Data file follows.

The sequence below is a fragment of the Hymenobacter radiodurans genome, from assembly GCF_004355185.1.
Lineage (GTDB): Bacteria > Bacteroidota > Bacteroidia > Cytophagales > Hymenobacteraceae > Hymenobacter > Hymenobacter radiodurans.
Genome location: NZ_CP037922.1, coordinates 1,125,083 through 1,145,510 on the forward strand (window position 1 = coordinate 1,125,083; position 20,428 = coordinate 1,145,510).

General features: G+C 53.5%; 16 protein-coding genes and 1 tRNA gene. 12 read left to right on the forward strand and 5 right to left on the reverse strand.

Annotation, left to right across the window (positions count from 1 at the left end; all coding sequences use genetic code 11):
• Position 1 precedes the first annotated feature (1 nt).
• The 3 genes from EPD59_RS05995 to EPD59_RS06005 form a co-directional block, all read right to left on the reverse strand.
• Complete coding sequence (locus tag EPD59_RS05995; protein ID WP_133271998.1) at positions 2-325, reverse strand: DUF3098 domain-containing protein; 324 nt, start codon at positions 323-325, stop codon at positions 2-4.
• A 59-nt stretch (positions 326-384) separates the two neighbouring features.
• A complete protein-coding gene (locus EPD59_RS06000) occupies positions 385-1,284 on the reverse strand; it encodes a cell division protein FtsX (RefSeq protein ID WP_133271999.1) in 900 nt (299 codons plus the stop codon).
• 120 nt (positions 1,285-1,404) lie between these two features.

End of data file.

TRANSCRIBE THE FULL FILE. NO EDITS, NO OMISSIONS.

The sequence below is a fragment of the Hymenobacter radiodurans genome, from assembly GCF_004355185.1.
Lineage (GTDB): Bacteria > Bacteroidota > Bacteroidia > Cytophagales > Hymenobacteraceae > Hymenobacter > Hymenobacter radiodurans.
Genome location: NZ_CP037922.1, coordinates 1,125,083 through 1,145,510 on the forward strand (window position 1 = coordinate 1,125,083; position 20,428 = coordinate 1,145,510).

General features: G+C 53.5%; 16 protein-coding genes and 1 tRNA gene. 12 read left to right on the forward strand and 5 right to left on the reverse strand.

Annotation, left to right across the window (positions count from 1 at the left end; all coding sequences use genetic code 11):
• Position 1 precedes the first annotated feature (1 nt).
• The 3 genes from EPD59_RS05995 to EPD59_RS06005 form a co-directional block, all read right to left on the reverse strand.
• Complete coding sequence (locus tag EPD59_RS05995; protein ID WP_133271998.1) at positions 2-325, reverse strand: DUF3098 domain-containing protein; 324 nt, start codon at positions 323-325, stop codon at positions 2-4.
• A 59-nt stretch (positions 326-384) separates the two neighbouring features.
• A complete protein-coding gene (locus EPD59_RS06000) occupies positions 385-1,284 on the reverse strand; it encodes a cell division protein FtsX (RefSeq protein ID WP_133271999.1) in 900 nt (299 codons plus the stop codon).
• 120 nt (positions 1,285-1,404) lie between these two features.